There were also problems with the study itself, later outlined in the APA’s 2015 revision. For example, there were several mitigating factors that affected the data, most importantly, that the research had “not sufficiently examined the potential moderator effects of ethnicity, socioeconomic status, or culture.” This is a very large gap in the data, as ignoring these outside factors can lead to vastly different results and conclusions that are either not statistically significant or completely uncorrelated.
Let’s take a look at an example of how outside factors affect data.
This is a bar chart published on statista. Through a quick look at this chart, one could come to the conclusion that since the US spends the most on video games and has the most gun deaths, video games must cause more gun deaths. However the conclusion ignores other factors such as US gun laws (or lack thereof,) national access to firearms, and national attitude toward gun culture. In this instance, while the data may look like one thing initially, looking slightly deeper can change the conclusion.
Many of the studies conducted in the 2005 case were also observational, and such studies do not prove cause and effect relationships, they only prove the theories surrounding them.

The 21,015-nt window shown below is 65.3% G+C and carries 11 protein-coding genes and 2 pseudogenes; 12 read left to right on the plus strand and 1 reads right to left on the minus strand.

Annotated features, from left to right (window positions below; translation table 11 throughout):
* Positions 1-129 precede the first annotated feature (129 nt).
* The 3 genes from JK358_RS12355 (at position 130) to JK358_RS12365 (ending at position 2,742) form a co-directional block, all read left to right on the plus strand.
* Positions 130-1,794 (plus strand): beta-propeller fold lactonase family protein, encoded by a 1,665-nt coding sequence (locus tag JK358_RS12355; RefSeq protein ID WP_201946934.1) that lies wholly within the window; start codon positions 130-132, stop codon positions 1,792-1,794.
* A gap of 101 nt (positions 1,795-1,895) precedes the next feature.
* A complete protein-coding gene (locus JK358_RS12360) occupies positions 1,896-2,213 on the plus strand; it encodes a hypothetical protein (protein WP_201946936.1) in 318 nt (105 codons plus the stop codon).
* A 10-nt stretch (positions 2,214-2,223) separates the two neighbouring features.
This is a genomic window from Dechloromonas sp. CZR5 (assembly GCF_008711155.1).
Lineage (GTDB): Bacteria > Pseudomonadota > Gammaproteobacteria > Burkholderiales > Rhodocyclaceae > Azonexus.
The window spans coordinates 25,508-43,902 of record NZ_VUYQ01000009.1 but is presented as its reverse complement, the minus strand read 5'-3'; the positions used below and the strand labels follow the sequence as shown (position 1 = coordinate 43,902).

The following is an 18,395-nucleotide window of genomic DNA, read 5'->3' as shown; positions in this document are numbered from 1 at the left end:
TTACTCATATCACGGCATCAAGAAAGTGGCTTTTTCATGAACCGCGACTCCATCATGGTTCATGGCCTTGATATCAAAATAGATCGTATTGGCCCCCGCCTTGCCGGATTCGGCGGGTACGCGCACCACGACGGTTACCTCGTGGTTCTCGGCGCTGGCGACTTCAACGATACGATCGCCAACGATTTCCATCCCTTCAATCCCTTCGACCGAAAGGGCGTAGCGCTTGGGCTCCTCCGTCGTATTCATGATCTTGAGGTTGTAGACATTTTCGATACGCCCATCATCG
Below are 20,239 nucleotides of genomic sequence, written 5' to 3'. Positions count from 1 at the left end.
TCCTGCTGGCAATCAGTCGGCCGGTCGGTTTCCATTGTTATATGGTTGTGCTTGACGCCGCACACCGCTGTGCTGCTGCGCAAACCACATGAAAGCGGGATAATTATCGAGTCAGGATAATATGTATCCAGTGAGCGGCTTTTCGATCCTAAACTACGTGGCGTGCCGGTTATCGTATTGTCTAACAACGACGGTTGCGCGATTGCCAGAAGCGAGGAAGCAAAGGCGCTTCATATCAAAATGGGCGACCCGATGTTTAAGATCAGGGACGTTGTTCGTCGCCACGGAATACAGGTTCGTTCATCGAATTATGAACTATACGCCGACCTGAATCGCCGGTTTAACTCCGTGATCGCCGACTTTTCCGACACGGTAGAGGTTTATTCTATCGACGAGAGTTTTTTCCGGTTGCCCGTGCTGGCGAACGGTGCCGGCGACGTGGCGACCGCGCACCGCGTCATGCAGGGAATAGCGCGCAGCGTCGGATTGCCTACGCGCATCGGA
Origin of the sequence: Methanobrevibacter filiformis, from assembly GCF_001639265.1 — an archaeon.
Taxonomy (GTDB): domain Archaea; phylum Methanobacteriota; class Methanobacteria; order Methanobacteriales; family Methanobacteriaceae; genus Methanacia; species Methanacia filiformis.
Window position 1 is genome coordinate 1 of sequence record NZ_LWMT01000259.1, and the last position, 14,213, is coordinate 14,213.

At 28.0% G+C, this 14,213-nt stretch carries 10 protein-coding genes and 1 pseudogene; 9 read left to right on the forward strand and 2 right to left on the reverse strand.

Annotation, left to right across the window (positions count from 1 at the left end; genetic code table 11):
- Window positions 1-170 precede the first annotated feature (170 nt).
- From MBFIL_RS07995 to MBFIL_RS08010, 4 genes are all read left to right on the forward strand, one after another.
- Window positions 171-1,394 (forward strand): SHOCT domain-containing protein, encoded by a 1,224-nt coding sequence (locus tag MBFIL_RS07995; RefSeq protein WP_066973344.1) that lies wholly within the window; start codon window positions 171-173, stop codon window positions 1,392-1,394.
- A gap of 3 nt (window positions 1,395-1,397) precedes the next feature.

This isn’t to say that all the findings and data were flawed. The studies were still peer reviewed, many conducted over a number of years, and even when considering factors aside, there were still some fully conclusive results. The updated release in 2015 did confirm one major point:
It is true that there is a causal and almost direct link between violent video games and aggressive behavior. However, according to the APA’s reaffirmation published in 2020, “There is insufficient scientific evidence to support a causal link between violent video games and violent behavior.”
The key difference here is between “aggressive” and “violent,” and what a difference it is. According to a report from Harvard Medical School, “Much of the research on violent video game use relies on measures to assess aggression that don’t correlate with real-world violence.”